ICE ZOMBIES! DID YOU SEE THAT BEAUTIFUL SHUFFLING GLACIER OF DEATH?!… …Ahem. This was a superb show crafted on the finest of witty dialogue, carefully calculated performance and sterling production value. Ergo, it truly…hold on a second… ICE ZOMBIES! FROZEN, BLUE-EYED, CADAVERS COMING TO SWALLOW YOUR SOUL! EAT YOUR HEART OUT WALKING DEAD!…. …Okay. I promise that I have composed myself and gotten it out of my system. Yes, this was another excellent, if slightly restrained (for HBO) hour of television. Beyond that crystal-eyed beauty at the end, it very economically revolved around Tryion and Sansa’s nuptial bliss, the less happy times at Dragonstone and Dany’s continued politicking in the East. To prove that point, the only other major storyline that moved beside the above mentioned this week was the brief opening with Arya. The little scamp who stole audiences’ hearts last year when she ordered the assassination of about a dozen men, began this episode by trying to smash the Hound’s skull in. Adorable! Is it any wonder the Social Security Administration announced last week that Arya is the most popular “new” rising name among baby girls in the U.S. for 2012? True story. Alas, our favorite little sword wielding sociopath-on-the-make maintains her season streak of being underused. In her brief appearance, it is established that she will not attempt to crush the Hound’s pretty face, because he would otherwise cut off her hands (wise choice). On the upside, he is playing the Good Samaritan by taking her to her mother and brother at the Twins. For a price. They are galloping on his horse along the Trident River on their way to Uncle Edmure’s wedding with a Frey girl. If they hurry they can make it in time for festivities! Edmure is getting married; Tyrion is getting married; Joffrey is getting married. They should start calling this season, “Three Weddings and a Human Sacrifice.”read more: Game of Thrones Season 8 Predictions and TheoriesSpeaking of which, the heat was really turned up on Gendry this week. Now clearly stepping into the book’s role of Edric Storm, Robert’s Flea Bottom bastard and Arya’s super special BFF is finding himself in Melisandre’s hot seat. With the blood of Westeros’s last theoretically rightful king, he is the perfect sucker martyr for Melisandre’s plans. When speaking with King Stannis, she unfavorably compares the young blacksmith to a lamb in need of a good coddle before being put to the sword. Stannis is unhappy with his hot-tempered woman’d scheming. Even if he sneers at the immediate presence of the boy by saying, “Half Robert, half lowborn,” that does not mean Stannis wants to see his nephew cooked under the red witch’s flames. Whether it is guilt over already murdering his brother, sympathy for the boy or just some clearheaded thinking caused by Melisandre leaving for a fortnight, Stannis shows some common sense by consulting with his still caged Hand, Ser Davos. The last true Baratheon King makes amends with is bro by apologizing for getting his son killed at Blackwater. Further, he will even let Davos go, if he swears never to attempt murder on Melisandre again. “I swear it; I can’t swear never to speak against her.” That’s why we love the Onion Knight.  This is actually a superb scene for both actors. I will be honest when I say that Stannis has never been my favorite character. I know this is sacrilege in some literary circles, but I do not believe the thin-skinned middle Baratheon has a better claim than his late brother, Renly. If this is indeed a game of thrones, Renly played it well by rallying all of the Stormlands’ bannermen to his cause while all Stannis could muster was his wife’s family connections and a ruby-eyed zealot. Stannis may have a better claim than Renly did, but technically Dany has a better claim to the throne than either. Robert, Stannis’s older brother who he fought alongside, was a usurper who took the Iron Throne from the Targaryen family in fire and blood. As a certain eunuch might say, power resides where men believe it resides. No matter what, Stannis will always be too brittle and finicky to ever hold onto it for long. Unless he uses magic tricks like the one that he slaughtered his brother with. That being said, Stannis is still an amazing personality who the show has not done justice. Stephen Dillane is always a strong character actor, but for too long has TV Stannis seemed to be little more than Melisandre’s puppet. This week, we were finally allowed to see for the first time since Blackwater the depths of his conviction and twisted honor. Thanks to Melisandre, he is the only would-be monarch who is noticing a severe weather change. One that will require more than Lannister gold or Winterfell independence to survive it. While his denials of ambition or a thirst for power still feel as weak as his rationalizations for fratricide, there is no denying that he views the role of power as a heavy burden. It is an obligation to the small folk, who have already lost so much for a few families bathing themselves in treasures and titles. Perhaps, Robb and Catelyn should have paid better attention as to why Ned threw in his lot with this lobster. read more: Game of Thrones Season 8 – Everything We Know Yet, if the safety of the kingdom is his chief concern, why does he feel so rotten about sacrificing his nephew to the flames? A few scenes later, his moral quagmire is compounded when Melisandre arranges a demonstration over the magic of king’s blood. In a sequence that did not require any disrobement in the book, the fire priestess seduces the teenage bastard with totally believable ease and gets him naked in bed faster than you can say Theon Greyjoy. Wait, the last time this happened… For viewers turned off by Theon’s “adjustments” from the previous episode, this scene will not play any better. A vivacious Melsiandre ties Gendry’s body up long enough to stick a few well-placed leaches on his body and royal staff. After some hocus pocus, a skeptical Stannis and a sternly disapproving Davos appear to test the boy’s magical blood. Stannis uses the well-fed leaches as small sacrifices to the flames and puts a curse on Robb Stark, Balon Greyjoy and Joffrey “Baratheon.” Ruh-roh. I am only surprised that Melisandre did not let out a cackle when she finally put back on her gown.  Speaking of states of royal undress, things took an odd turn in Yunkai. Two thousand sell swords, aptly named the Second Sons, have arrived to help the besieged town make war with Daenerys Targaryen. In careful retaliation, the Silver Queen invites the mercenaries’ three commanders to her tent for an entreaty. After witnessing Dany’s fiery glee last week when she threatened Yunkai’s ambassador with her dragons, it is surprising how gracious and friendly she has decided to play these thugs. Perhaps, she really hasn’t forgotten how much easier it was winning the hand at Astapor when she did not hold her cards above her head? Ultimately, discussions breakdown when the leader of the Second Sons shows nothing but contempt for the Mother of Dragons and her handmaiden. After promising to rape both of them after the battle as his slaves, Dany allows the men to politely exit before ordering Ser Barristan to kill THAT GUY first. Unfortunately, old Selmy never gets the opportunity. The youngest and prettiest of the Second Sons’ leaders, Daario, has decided that Dany is just too beautiful to make war with. Thus, when his brethren order Daario assassinate the platinum-haired tyrant, he chooses to execute them instead and bring their heads to Dany. In a scene that honestly plays out more modestly than it likely would have in the books, Dany is taking a bath with the help of her handmaiden. The Khaleesi is so displeased to be told that her Dothraki is not up to snuff that she does not even hear the ominous musical cues when Daario shows up. He has come to pledge his allegiance to the Mother of Dragons and “her beauty.” As a reward, she gives him and the viewers at home an entirely gratuitous eyeful that Kranzy would have approved of. I got a bad feeling about this. Daenerys played a victim for so long that it has been nice to see her in the driver’s seat for a change. But are we witnessing the birth of a hero or the tragic ascension of a despot? Daario instantly ingratiates himself into her circle by feeding into her worst Targaryen impulses. Suffice it to say that he is bad news for the stormborn child still so far from home. Meanwhile, we finally get the first of all these fabulous weddings! Tyrion and Sansa again embrace their downward trajectory by making the most miserable looking bride and groom in television history. Tyrion loves Shae and Sansa would love nothing more than to be free of Lannisters. But they appear to make the best of it when Tyrion promises before the wedding that he will never harm his auburn-haired bride. The wedding also allows for some addictively great television character moments. Cersei is her usual, arrogant self. Still heady on busting the Stark/Tyrell union, she openly takes Margaery’s hands before the ceremony and threatens the entire Tyrell family by reciting the story of when Tywin massacred the entire Reyne family at Castamere. “If you ever call me ‘sister’ again, I’ll have you strangled in your sleep.” Oh Cersei! You are such an idiot that we cannot help but love you. All the proud boasting and ignorant entitlement that you and your son wear like jewelry is why this war started and why precious Jaime rotted in a prison cell for a year. Never one to learn from her mistakes, Cersei also insults her future husband, Loras Tyrell, and his family at the wedding. If the Queen Regent could look past her own insecurities for a moment, she might notice how much more successful Margaery’s cheery smile has been at manipulating her demon spawn. Speaking of the devil, Joffrey is in especially fine form tonight. After having Tywin and Margaery place his tail between his legs all season, Jack Gleason got to shine as the little snot-nosed monster once more. First, he removes Tyrion’s stepladder, for which he would climb to place the Lannister cloak on Sansa’s shoulders. Thus, the Lannister Imp had to squirm under laughter while asking his lady wife to kneel for the ritual. Later, Joffrey promises in private to rape Sansa whenever he feels like it. Fortunately, Peter Dinklage was even better this night. As he prepared to do his marital duty in the bedroom by getting rip-roaring drunk, he still found time to mock his father for this sham of a marriage. When he then sees Joffrey harassing his bride by asking to disrobe her in the “bedding tradition” of Westeros, Tyrion responds by stabbing his feasting table and hissing, “Then you’ll be fucking your own wife with a WOODEN COCK.” All hail the self-proclaimed God of Tits and Wine!  All Tyrion witticisms and hilarity aside, it was a rather solemn return to form. To prepare himself to make love with his wife, Tyrion forced himself to get embarrassingly drunk. Even after such debauched behavior, the mood of his bedroom was closer to that of a funeral than a honeymoon. The subtle change of self-hate to a deeper form soul-crushing loathing and pity that drifted across Dinklage’s face while his child bride undresses is the stuff of Emmys. Barely cognizant enough to stand, Tyrion manages to grant a kiss of mercy to his wife by promising not to touch her until she wants him to. Her even sadder response that the day may never come has officially made them the most pitiful marriage on cable.  Move over [insert AMC couple here]. But things do not end on all doom and gloom. Leave it to the Whitewalking ice zombies to brighten our moods! The episode ends when a Whitewalker stumbles upon lonely Sam Tarly and Gilly. They are discussing the finer points in baby naming (Arya?) when the wraith comes in the wintry darkness. To Sam’s credit, he lifts a sword (kind of) and threatens the monster that is clearly hankering for the other, other white meat in Gilly’s arms. Once the creature pushes Sam out of the way, he reaches into his pocket and discovers…the dagger he found on the Fist of the First Men in Season 2! For those who do not recall, Sam curiously discovered that a ranger from a thousand years ago buried a treasure trove of dragonglass (obsidian) weapons. Dragonglass, forged from the hottest fires, has one quirky use in Westeros: Killing Whitewalkers. In his first moment of usefulness all series, Samwell Tarly proves to be quite the Slayer when he stabs the walker in the back. It shatters into a million little cubes of ice. Realizing that there will be plenty of time for fires when they’re back across the Wall, Sam grabs Gilly and son to make a late night dash for safety. And that two minutes was better than the totality of The Walking Dead. This capped off a good, if scaled back episode of Game of Thrones. It is easy to forget how many storylines are moving week to week until you have an episode where they literally drop half the threads. However, it is arguably for the better when it allows for all the nice character moments that played out during the wedding and even at Dragonstone. Stannis was finally allowed to breathe and prove that he is worthy of all his fanboy love while Peter Dinklage and Jack Gleason once again brought the fun to the most dysfunctional and wacky relatives in Westeros. Who really, really doesn’t want to see Tyrion castrate this twirp? It would finally be some genital torture that even the U.N. approve. All the nice character moments and smooth plotting make up for a lack of major shocks. Given the last few weeks have seen the consecutive stunners of Jaime losing his hand, Dany sacking Astapor, Joffrey murdering Ros and Jaime saving the Maiden Fair from the Bear, this one felt a bit more muted. Tyrion and Sansa finally tied the knot, but the chances of this being a happy union seems as likely as Ned Stark returning from the grave. Yet, it was a great character episode for all involved and will have to satisfy our appetites for TWO WEEKS until Game of Thrones returns. Next up Edmure’s wedding. Hopefully, it will be a happier affair. ****Speaking of marital lovemaking, I also wanted to hand out last week’s Gold Star to Lord Stubbington for his terrific Rom-Com trailer for Tyrion and Sansa, which can be seen HERE. Well done! And yes, it does feature “Call Me Maybe.”**** Den of Geek Rating: 4 out of 5 Stars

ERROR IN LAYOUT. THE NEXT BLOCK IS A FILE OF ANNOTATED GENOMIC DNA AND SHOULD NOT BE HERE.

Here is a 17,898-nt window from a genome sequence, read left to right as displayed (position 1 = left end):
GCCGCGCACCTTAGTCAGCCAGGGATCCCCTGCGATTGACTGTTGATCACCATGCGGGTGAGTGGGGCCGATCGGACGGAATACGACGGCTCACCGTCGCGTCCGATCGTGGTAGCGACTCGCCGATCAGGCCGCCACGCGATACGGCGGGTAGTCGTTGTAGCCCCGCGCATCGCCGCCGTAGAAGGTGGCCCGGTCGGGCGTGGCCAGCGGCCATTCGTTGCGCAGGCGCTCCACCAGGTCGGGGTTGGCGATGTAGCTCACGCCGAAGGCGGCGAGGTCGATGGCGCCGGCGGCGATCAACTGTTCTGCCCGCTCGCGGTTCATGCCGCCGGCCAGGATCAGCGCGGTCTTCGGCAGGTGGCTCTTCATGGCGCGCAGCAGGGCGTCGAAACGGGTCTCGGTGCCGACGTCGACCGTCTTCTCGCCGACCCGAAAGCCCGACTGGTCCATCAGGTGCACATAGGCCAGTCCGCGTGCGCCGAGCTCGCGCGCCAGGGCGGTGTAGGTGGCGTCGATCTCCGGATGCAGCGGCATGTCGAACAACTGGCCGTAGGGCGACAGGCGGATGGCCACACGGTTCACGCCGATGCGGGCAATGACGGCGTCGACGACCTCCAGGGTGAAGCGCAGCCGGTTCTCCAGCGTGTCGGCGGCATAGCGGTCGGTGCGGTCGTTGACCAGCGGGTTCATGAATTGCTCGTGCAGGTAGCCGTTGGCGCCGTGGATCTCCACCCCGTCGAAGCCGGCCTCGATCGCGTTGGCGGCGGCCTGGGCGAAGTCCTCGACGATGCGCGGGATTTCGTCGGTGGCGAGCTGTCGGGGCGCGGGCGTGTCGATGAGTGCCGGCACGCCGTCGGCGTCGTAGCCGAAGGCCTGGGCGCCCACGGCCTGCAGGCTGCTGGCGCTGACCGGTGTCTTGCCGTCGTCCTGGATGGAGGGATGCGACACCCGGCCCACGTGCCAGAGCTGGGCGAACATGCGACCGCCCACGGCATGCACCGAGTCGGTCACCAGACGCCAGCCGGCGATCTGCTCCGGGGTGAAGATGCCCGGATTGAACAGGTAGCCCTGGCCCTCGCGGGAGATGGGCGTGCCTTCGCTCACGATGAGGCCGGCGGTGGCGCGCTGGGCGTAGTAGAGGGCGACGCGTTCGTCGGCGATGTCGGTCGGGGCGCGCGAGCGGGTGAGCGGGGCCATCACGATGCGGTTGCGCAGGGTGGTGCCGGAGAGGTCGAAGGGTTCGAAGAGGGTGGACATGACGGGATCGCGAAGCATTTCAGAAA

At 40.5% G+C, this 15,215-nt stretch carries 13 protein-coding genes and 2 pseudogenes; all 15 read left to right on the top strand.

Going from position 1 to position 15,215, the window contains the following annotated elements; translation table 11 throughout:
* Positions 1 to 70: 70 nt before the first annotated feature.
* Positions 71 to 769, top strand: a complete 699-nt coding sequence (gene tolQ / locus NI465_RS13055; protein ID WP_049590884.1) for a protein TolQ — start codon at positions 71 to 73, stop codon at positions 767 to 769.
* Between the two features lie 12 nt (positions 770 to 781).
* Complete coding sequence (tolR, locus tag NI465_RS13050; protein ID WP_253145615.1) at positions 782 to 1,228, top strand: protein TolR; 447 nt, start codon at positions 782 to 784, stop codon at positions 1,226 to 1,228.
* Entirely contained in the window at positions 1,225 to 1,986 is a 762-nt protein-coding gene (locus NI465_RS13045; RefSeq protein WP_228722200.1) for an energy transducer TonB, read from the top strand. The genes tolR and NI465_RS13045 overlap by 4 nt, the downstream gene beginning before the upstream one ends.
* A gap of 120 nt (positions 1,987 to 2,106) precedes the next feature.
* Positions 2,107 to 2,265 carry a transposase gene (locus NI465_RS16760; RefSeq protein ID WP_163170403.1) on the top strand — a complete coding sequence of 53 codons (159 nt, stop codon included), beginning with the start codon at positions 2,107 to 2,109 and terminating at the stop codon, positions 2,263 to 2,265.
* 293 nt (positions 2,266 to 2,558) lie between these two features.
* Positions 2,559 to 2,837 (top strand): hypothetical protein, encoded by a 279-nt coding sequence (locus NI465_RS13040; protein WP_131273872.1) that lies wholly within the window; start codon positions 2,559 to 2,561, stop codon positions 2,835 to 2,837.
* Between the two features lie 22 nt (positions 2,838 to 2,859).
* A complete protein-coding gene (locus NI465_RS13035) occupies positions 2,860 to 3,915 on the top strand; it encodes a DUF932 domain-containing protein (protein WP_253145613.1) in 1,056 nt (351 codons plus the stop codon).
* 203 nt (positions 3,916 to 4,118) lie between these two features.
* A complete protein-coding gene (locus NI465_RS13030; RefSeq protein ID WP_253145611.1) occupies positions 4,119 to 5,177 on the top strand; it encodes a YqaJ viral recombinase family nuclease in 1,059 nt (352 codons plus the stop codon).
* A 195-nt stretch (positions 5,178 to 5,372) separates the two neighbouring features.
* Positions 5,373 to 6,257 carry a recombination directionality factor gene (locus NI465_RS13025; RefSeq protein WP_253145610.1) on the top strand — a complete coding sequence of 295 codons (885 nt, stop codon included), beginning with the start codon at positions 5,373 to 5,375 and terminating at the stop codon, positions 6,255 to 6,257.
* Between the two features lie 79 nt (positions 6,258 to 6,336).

4 out of 5